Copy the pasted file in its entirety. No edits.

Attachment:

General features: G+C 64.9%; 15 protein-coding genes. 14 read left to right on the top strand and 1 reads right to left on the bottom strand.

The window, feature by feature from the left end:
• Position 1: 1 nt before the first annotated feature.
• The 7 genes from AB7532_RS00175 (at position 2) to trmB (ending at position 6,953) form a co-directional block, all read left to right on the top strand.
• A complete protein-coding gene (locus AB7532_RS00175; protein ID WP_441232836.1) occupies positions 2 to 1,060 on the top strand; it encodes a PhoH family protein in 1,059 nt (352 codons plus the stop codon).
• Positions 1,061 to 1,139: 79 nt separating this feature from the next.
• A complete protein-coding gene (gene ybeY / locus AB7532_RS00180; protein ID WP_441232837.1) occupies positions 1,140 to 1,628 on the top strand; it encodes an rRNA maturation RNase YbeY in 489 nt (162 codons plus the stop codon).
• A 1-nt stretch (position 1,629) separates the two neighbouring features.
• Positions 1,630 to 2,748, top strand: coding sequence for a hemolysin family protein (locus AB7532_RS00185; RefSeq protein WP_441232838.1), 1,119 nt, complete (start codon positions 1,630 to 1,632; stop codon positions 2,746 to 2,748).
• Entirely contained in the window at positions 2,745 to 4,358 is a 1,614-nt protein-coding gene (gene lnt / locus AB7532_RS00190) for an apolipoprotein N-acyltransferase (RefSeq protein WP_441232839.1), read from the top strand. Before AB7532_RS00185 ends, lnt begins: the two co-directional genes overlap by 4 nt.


General features: G+C 64.9%; 15 protein-coding genes. 14 read left to right on the top strand and 1 reads right to left on the bottom strand.

The window, feature by feature from the left end:
• Position 1: 1 nt before the first annotated feature.
• The 7 genes from AB7532_RS00175 (at position 2) to trmB (ending at position 6,953) form a co-directional block, all read left to right on the top strand.
• A complete protein-coding gene (locus AB7532_RS00175; protein ID WP_441232836.1) occupies positions 2 to 1,060 on the top strand; it encodes a PhoH family protein in 1,059 nt (352 codons plus the stop codon).
• Positions 1,061 to 1,139: 79 nt separating this feature from the next.
• A complete protein-coding gene (gene ybeY / locus AB7532_RS00180; protein ID WP_441232837.1) occupies positions 1,140 to 1,628 on the top strand; it encodes an rRNA maturation RNase YbeY in 489 nt (162 codons plus the stop codon).
• A 1-nt stretch (position 1,629) separates the two neighbouring features.
• Positions 1,630 to 2,748, top strand: coding sequence for a hemolysin family protein (locus AB7532_RS00185; RefSeq protein WP_441232838.1), 1,119 nt, complete (start codon positions 1,630 to 1,632; stop codon positions 2,746 to 2,748).
• Entirely contained in the window at positions 2,745 to 4,358 is a 1,614-nt protein-coding gene (gene lnt / locus AB7532_RS00190) for an apolipoprotein N-acyltransferase (RefSeq protein WP_441232839.1), read from the top strand. Before AB7532_RS00185 ends, lnt begins: the two co-directional genes overlap by 4 nt.